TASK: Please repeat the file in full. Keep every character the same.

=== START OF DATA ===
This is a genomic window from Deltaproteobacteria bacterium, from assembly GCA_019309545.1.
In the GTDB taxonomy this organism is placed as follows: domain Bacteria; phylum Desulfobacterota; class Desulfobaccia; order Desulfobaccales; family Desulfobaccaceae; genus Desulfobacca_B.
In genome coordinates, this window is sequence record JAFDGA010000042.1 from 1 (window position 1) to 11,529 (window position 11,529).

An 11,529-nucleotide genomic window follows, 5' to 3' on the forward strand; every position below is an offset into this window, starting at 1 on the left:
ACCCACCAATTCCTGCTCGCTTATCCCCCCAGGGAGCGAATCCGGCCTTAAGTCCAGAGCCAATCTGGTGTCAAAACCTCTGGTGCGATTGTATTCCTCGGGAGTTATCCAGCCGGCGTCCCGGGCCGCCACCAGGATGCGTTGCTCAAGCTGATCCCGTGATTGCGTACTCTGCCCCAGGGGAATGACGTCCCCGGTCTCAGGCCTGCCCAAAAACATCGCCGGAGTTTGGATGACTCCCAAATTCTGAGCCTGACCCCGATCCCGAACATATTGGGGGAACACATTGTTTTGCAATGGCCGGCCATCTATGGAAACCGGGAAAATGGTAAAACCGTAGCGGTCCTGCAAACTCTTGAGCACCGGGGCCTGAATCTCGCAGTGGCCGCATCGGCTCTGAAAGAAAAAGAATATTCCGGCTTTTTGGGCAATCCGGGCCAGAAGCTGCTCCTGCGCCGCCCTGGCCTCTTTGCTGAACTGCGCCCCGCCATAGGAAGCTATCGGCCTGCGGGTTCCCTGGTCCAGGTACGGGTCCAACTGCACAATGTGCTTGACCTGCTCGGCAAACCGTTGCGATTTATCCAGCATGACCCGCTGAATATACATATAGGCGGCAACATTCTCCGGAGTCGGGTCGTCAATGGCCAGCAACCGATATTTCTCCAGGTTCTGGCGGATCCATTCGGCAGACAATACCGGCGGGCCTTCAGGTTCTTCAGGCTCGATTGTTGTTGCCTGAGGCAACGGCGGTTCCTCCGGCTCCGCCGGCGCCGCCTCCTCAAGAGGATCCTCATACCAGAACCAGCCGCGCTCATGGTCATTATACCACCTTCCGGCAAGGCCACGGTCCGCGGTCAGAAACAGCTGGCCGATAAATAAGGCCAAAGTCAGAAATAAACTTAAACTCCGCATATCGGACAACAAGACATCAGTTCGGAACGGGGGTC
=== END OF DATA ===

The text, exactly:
This is a genomic window from Deltaproteobacteria bacterium, from assembly GCA_019309545.1.
In the GTDB taxonomy this organism is placed as follows: domain Bacteria; phylum Desulfobacterota; class Desulfobaccia; order Desulfobaccales; family Desulfobaccaceae; genus Desulfobacca_B.
In genome coordinates, this window is sequence record JAFDGA010000042.1 from 1 (window position 1) to 11,529 (window position 11,529).

An 11,529-nucleotide genomic window follows, 5' to 3' on the forward strand; every position below is an offset into this window, starting at 1 on the left:
ACCCACCAATTCCTGCTCGCTTATCCCCCCAGGGAGCGAATCCGGCCTTAAGTCCAGAGCCAATCTGGTGTCAAAACCTCTGGTGCGATTGTATTCCTCGGGAGTTATCCAGCCGGCGTCCCGGGCCGCCACCAGGATGCGTTGCTCAAGCTGATCCCGTGATTGCGTACTCTGCCCCAGGGGAATGACGTCCCCGGTCTCAGGCCTGCCCAAAAACATCGCCGGAGTTTGGATGACTCCCAAATTCTGAGCCTGACCCCGATCCCGAACATATTGGGGGAACACATTGTTTTGCAATGGCCGGCCATCTATGGAAACCGGGAAAATGGTAAAACCGTAGCGGTCCTGCAAACTCTTGAGCACCGGGGCCTGAATCTCGCAGTGGCCGCATCGGCTCTGAAAGAAAAAGAATATTCCGGCTTTTTGGGCAATCCGGGCCAGAAGCTGCTCCTGCGCCGCCCTGGCCTCTTTGCTGAACTGCGCCCCGCCATAGGAAGCTATCGGCCTGCGGGTTCCCTGGTCCAGGTACGGGTCCAACTGCACAATGTGCTTGACCTGCTCGGCAAACCGTTGCGATTTATCCAGCATGACCCGCTGAATATACATATAGGCGGCAACATTCTCCGGAGTCGGGTCGTCAATGGCCAGCAACCGATATTTCTCCAGGTTCTGGCGGATCCATTCGGCAGACAATACCGGCGGGCCTTCAGGTTCTTCAGGCTCGATTGTTGTTGCCTGAGGCAACGGCGGTTCCTCCGGCTCCGCCGGCGCCGCCTCCTCAAGAGGATCCTCATACCAGAACCAGCCGCGCTCATGGTCATTATACCACCTTCCGGCAAGGCCACGGTCCGCGGTCAGAAACAGCTGGCCGATAAATAAGGCCAAAGTCAGAAATAAACTTAAACTCCGCATATCGGACAACAAGACATCAGTTCGGAACGGGGGTC